"I am become Death, the destroyer of worlds." (J. Robert Oppenheimer, quoting from the Bhagavad "Now we're all sons of bitches." (Ken Bainbridge - Trinity test site director) Hey kids! Looking for some light-hearted fun to take your minds off the hoards of diseased asylum seekers storming the borders of our country? Well you've come to the wrong place. This is the third instalment of Clint Panzerdivision's highly educational and only occasionally factually incorrect series on nuclear weaponry, and this time, as promised, we're going to fire up some A-bombs. Oh, and kill a whole bunch of Japanese folk. Twice.
On July 16, 1945, at the Trinity test site in the Jornada del Muerto (Journey of Death) desert, New
Mexico, some of America's most brilliant scientific minds gathered to witness the greatest practical
advancement in modern physics that had ever been known; the culmination of six years and two billion
dollars of research; the world's first, brand spanking new, all singing, all dancing atomic bomb. Brilliant.
They called it the Gadget, a weapon that used precisely timed detonations to fuse a plutonium core, creating an atomic chain reaction which produced heat, blast and radiation. In abundance. The explosion, with a force of around nineteen thousand tons of TNT, shattered windows a hundred and twenty miles away. It vaporised the steel holding tower, turned the desert sand into glass, and sent a radioactive cloud of vapour thirty thousand feet into the air. U.S. Army sergeant Ben Benjamin described it as "brighter than twenty suns and the most spectacular sunrise ever seen".
One of the finer, though often sidelined results of the Trinity test explosion was that it didn't actually kill anyone. Oh, those halcyon days of innocent atomic fun.
On August 6, the B-29 bomber Enola Gay dropped a uranium bomb, nicknamed "Little Boy" over the Japanese city of Hiroshima. The bomb exploded about five hundred and eighty metres in the air over the Shima Hospital in Saiku-machi. At detonation, the temperature of the air at the point of explosion exceeded a million degrees Celsius, and a fireball appeared millionths of a second afterwards. In a second it had expanded to a diameter of two hundred and eighty meters. For the following three seconds, it emitted powerful heat rays, and continued to shine visibly for approximately 10 seconds. Of the energy released, about 35% was in the form of heat, 50% was blast, and about 15% was radiation.
At the moment of explosion, heat rays and radiation were released in all directions, and a blast of force was created by the pressure on the surrounding air. The cloud produced by the explosion rose, and as the column of radioactive soot and smoke reached the stratosphere, it spread horizontally to a diameter of several kilometres.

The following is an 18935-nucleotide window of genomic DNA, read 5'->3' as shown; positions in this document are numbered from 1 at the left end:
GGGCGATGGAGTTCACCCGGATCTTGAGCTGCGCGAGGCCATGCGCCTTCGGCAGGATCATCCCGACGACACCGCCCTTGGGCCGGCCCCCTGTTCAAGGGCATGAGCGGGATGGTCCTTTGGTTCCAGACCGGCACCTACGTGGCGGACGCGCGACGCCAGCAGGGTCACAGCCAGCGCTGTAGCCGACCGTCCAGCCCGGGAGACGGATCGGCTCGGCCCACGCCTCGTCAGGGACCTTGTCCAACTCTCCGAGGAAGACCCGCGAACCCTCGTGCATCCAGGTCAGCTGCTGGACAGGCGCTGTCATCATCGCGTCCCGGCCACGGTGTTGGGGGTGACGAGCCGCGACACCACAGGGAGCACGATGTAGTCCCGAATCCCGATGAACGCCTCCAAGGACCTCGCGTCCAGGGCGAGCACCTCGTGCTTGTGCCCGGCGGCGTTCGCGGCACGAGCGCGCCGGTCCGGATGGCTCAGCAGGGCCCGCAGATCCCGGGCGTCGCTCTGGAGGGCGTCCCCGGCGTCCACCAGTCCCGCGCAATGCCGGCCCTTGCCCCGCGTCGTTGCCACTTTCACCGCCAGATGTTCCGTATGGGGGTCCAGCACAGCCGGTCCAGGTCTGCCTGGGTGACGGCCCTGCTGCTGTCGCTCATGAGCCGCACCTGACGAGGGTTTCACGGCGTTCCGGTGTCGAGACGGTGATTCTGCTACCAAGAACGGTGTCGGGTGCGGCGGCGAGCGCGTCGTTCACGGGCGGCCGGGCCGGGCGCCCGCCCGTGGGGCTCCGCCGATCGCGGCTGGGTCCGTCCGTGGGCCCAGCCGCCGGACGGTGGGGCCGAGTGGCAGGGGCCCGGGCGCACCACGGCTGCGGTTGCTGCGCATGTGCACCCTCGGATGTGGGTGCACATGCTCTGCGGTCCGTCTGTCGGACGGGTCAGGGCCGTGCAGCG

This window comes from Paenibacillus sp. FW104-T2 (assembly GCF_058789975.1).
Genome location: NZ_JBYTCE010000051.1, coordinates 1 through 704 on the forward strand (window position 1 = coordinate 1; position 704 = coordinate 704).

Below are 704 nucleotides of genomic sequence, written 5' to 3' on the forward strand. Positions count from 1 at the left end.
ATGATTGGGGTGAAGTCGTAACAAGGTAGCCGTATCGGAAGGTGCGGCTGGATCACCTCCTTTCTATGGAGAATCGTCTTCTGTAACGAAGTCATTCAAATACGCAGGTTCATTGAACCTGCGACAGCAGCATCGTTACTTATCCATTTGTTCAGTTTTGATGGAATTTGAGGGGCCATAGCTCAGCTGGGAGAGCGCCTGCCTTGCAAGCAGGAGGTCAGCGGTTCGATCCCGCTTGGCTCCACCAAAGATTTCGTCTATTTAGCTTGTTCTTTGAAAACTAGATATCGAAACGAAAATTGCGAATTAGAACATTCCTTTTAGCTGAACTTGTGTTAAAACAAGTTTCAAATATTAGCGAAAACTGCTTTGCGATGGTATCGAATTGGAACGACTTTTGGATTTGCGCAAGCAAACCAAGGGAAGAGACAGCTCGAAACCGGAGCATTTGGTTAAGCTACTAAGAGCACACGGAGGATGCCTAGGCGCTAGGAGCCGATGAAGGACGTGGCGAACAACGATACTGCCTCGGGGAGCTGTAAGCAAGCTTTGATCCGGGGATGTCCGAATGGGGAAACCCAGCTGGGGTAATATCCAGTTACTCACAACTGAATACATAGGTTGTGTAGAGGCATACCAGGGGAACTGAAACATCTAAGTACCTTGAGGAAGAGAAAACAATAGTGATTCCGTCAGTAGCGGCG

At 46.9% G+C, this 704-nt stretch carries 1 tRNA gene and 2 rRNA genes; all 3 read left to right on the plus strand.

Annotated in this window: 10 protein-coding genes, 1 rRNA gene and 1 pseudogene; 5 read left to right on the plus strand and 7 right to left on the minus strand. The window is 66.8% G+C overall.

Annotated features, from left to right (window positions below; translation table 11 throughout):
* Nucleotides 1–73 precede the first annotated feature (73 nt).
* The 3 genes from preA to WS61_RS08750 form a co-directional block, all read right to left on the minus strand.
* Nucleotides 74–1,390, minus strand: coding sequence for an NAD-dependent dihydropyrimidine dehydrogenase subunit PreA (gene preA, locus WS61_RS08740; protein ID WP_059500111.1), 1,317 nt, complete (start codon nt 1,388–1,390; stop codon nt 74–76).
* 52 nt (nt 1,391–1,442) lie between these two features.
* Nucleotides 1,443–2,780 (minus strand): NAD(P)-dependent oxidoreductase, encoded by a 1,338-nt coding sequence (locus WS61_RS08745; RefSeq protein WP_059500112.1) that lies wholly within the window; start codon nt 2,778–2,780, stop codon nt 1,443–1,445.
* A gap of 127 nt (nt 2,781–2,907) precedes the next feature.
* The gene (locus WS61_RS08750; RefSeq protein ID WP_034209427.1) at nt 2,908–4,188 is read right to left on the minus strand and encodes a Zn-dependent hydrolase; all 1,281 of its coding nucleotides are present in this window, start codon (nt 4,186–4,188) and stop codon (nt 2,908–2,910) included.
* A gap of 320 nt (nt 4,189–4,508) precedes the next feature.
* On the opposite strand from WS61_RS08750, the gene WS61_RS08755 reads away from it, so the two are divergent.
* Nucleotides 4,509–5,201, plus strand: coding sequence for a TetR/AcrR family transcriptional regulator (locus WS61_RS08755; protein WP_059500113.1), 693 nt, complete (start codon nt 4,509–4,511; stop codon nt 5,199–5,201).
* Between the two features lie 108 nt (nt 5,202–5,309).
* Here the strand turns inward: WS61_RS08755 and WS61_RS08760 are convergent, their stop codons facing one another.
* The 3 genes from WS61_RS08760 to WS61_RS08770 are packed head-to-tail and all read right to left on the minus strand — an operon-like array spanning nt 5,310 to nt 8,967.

Ninety percent of the city's buildings collapsed or burned. Approximately eighty thousand people died, with a further sixty thousand dying of radiation poisoning that year.
Three days later, the B-29 Bockscar arrived over Kokura, but abandoned its primary target due to smoke cover and changed course for Nagasaki, where it dropped the plutonium "Fat Man" bomb over a tennis court in Matsuyama-machi. More than seventy thousand people died. Some say that dropping the bomb was necessary; that a protracted war with Japan would have cost far more lives in the long term. They point out that the Japanese were maintaining a policy of total war, i.e. ordering all civilians, including women and children, to work in munitions factories and fight invading forces, and that under these conditions there could be no distinction between
The counter-argument claims that Japan was essentially already defeated, and that their surrender terms had been rejected by the U.S. Government, who had insisted on an unconditional surrender unacceptable to the country's ruling body, and that the bombing was an unnecessary and barbaric display of military force from a country already preparing for a showdown with the USSR.
Mix both sides up a bit and you'll probably shake out some truth. That's usually the way these things work. Explaining the need for the second bomb probably takes a bit of doing though.
No nuclear weapons have been used in warfare since this time.
"Let all souls here rest in peace,
for we shall not repeat the evil."
(Memorial Cenotaph in Hiroshima Peace Park)